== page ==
Maintenance Notice

Due to necessary scheduled maintenance, the JMIR Publications website will be unavailable from Monday, March 11, 2019 at 4:00 PM to 4:30 PM EST. We apologize in advance for any inconvenience this may cause you.

Who will be affected?

Advertisement

Citing this Article

Right click to copy or hit: ctrl+c (cmd+c on mac)

Published on 27.10.15 in Vol 1, No 1 (2015): October

Preprints (earlier versions) of this paper are available at http://preprints.jmir.org/preprint/4694, first published May 14, 2015.

This paper is in the following e-collection/theme issue:

    Abstract

    Determining the Commercial Opportunity of a Skill-Based Mobile Application for Patients With Type 2 Diabetes:A Feasibility Test With Patients and Providers in a Healthcare Setting

    MicroMass Communications, Inc., Strategy, Cary, NC, United States

    *all authors contributed equally

    Corresponding Author:

    Jessica Brueggeman

    MicroMass Communications, Inc.

    Strategy

    100 Regency Forest Drive, Suite 400

    Cary, NC, 27518

    United States

    Phone: 1 919 256 2403

    Fax:1 919 851 3182

    Email:


    ABSTRACT

    Background: More than 29 million people in the U.S. live with diabetes. It is imperative to find solutions that empower and help patients build skills to better self-manage their disease independently in their daily lives. MicroMass Communications, Inc. will conduct a feasibility study to determine the acceptability and usability of Time 2 Focus, a type 2 diabetes mobile application (app). The app incorporates evidence-based behavioral techniques and leverages gamification principles to drive patients’ self-management behaviors. The experience guides patients through progressive skill-building activities related to real-world situations. Unlike current mobile apps for type 2 diabetes, Time 2 Focus goes beyond simple tracking and patient education. The app aims to improve patients’ confidence in their ability to carry out tasks, build problem-solving skills, and make better decisions—ultimately leading to better clinical outcomes.

    Objective: MicroMass has tested Time 2 Focus in a convenience sample of nine participants recruited from employer groups. To determine the acceptability and usability of the mobile app on a larger scale, MicroMass intends to conduct a feasibility study with FirstHealth of the Carolinas. FirstHealth serves a patient population that is disproportionately affected by type 2 diabetes. The study aims to determine if a type 2 diabetes mobile app to improve problem-solving skills is feasible and acceptable to patients/healthcare providers, and the optimal way to integrate the app into the process of care.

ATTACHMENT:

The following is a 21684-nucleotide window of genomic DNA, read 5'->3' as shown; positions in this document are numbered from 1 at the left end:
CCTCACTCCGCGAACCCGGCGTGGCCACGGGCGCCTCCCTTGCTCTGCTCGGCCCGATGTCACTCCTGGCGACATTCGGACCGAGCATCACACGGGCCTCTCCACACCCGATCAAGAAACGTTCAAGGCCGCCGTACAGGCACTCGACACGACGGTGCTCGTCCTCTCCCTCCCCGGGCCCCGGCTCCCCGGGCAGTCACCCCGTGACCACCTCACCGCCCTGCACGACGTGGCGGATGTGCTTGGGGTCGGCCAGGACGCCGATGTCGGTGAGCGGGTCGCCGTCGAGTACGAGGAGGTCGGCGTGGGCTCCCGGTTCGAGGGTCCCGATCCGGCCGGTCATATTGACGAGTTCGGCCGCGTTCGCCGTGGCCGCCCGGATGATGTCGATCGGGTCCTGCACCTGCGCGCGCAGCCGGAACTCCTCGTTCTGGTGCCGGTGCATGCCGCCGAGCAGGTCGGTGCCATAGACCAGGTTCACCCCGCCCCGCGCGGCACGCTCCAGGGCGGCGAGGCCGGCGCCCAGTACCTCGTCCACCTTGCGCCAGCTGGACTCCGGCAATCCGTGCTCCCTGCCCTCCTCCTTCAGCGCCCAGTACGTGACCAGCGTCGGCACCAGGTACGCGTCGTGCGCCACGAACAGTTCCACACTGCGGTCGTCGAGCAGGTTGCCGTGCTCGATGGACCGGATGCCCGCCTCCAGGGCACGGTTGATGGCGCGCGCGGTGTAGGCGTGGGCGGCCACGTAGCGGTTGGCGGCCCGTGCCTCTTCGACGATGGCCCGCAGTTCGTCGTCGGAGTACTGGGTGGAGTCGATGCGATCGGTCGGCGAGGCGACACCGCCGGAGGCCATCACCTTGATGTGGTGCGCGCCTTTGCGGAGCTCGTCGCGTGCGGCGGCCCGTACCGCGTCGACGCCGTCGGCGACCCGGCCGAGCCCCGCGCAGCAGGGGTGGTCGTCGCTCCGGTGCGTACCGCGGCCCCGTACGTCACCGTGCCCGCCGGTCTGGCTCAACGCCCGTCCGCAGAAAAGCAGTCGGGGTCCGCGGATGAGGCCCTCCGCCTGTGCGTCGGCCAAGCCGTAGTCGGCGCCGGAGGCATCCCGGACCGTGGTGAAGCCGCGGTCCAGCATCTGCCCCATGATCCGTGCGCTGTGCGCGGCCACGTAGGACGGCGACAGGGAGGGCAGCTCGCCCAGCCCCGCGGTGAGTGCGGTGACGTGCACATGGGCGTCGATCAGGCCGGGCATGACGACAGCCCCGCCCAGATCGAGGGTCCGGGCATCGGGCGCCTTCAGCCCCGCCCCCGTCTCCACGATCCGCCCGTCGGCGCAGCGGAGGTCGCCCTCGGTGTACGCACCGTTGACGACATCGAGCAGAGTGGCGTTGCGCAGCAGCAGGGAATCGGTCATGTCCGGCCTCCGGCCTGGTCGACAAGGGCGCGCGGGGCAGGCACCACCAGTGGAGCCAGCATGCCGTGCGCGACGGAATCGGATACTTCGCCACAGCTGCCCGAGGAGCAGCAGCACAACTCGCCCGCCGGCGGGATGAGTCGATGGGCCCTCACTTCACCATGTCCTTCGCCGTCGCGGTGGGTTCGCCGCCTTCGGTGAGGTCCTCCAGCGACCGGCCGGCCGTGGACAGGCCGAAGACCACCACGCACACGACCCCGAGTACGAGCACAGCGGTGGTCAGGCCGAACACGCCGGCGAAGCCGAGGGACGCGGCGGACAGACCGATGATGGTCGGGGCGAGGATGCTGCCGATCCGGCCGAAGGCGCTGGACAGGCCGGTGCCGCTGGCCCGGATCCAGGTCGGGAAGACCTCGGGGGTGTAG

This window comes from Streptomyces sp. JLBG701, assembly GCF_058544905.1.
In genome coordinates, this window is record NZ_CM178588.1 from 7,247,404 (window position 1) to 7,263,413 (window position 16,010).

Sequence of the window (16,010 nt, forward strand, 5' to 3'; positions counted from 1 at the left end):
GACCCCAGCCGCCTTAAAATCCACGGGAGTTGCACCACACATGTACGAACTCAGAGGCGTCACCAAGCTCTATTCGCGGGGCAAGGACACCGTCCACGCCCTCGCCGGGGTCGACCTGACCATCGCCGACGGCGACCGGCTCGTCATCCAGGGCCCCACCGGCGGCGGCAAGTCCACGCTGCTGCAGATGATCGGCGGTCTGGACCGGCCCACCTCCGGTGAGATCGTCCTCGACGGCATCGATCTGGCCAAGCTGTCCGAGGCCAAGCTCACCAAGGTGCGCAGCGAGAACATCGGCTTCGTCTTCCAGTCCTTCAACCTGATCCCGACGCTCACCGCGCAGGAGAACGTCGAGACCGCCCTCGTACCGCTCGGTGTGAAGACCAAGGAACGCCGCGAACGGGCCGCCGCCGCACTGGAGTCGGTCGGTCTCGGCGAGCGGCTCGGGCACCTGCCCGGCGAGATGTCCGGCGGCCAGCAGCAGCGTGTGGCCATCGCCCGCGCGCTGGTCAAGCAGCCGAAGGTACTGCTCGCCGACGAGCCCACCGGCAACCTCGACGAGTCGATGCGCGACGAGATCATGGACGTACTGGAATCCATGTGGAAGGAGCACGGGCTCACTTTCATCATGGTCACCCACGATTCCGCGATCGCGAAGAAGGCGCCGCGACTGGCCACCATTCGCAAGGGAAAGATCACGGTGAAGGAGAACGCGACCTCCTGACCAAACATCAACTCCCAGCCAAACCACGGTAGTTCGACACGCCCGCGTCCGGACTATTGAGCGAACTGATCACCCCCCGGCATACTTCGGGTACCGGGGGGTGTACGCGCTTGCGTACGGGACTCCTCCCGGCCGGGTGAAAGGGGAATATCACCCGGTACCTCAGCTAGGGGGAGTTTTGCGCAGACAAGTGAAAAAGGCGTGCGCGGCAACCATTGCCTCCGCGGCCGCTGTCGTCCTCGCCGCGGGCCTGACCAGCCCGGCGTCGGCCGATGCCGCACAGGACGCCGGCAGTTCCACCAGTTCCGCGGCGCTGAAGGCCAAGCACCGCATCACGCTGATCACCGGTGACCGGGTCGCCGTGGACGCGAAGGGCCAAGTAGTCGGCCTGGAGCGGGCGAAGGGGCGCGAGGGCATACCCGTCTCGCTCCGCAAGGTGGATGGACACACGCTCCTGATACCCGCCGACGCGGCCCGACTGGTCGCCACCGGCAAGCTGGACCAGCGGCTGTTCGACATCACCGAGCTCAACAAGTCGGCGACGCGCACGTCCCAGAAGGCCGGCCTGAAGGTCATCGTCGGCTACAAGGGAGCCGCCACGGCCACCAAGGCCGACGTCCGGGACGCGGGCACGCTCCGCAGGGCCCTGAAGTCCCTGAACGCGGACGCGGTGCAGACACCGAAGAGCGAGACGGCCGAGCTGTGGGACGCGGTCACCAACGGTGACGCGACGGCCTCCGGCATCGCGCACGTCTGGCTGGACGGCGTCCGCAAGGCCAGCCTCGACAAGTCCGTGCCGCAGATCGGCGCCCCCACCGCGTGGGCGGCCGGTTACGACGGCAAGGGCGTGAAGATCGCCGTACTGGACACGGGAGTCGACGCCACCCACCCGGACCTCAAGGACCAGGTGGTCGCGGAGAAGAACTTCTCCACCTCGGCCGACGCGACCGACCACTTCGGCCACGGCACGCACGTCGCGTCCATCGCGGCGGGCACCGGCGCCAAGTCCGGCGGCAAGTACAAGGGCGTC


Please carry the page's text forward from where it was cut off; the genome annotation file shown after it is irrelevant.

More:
Methods: FirstHealth will identify a representative sample (n=600) of patients with type 2 diabetes from their existing electronic health record (EHR) system. These patients will be mailed a survey about type 2 diabetes self-management and mobile app use. MicroMass will invite participants to take part in interviews. The MicroMass research staff will conduct interviews with 6 to 12 patients and interviews with 6 to 12 healthcare providers who work with patients with type 2 diabetes. Patients and healthcare providers will provide feedback on Time 2 Focus and how it could be implemented into the process of care.

    Results: Before the feasibility study, nine patients examined the usability of Time 2 Focus. From preliminary data, patients found Time 2 Focus to be helpful in managing their type 2 diabetes. Results from the feasibility study will direct next steps to help improve Time 2 Focus.

    Conclusions: Solutions that can easily be integrated into the existing process of care and meet the needs of patients with type 2 diabetes are needed. The intent in developing and testing the feasibility of Time 2 Focus is to make the app commercially available to health systems as a cost-effective, scalable, and wide-reaching solution to improve clinical outcomes.

    iProc 2015;1(1):e10

    doi:10.2196/iproc.4694

    KEYWORDS


    (This is a conference paper presented at the Connected Health Symposium, Boston, 2015, which was not edited and is only lightly peer-reviewed).

    Multimedia Appendix 1

    Extended abstract.

    PDF File (Adobe PDF File), 774KB

    References

      Edited by G Eysenbach, T Hale; submitted 14.05.15; peer-reviewed by D Bibeau, T Keyser, B Barnes; comments to author 18.06.15; accepted 20.07.15; published 27.10.15

      ©Jessica Brueggeman, Rob Peters, Neala Havener. Originally published in JMIR Mhealth and Uhealth (http://www.iproc.org), 27.10.2015.

      This is an open-access article distributed under the terms of the Creative Commons Attribution License (http://creativecommons.org/licenses/by/2.0/), which permits unrestricted use, distribution, and reproduction in any medium, provided the original work, first published in JMIR mhealth and uhealth, is properly cited. The complete bibliographic information, a link to the original publication on http://mhealth.jmir.org/, as well as this copyright and license information must be included.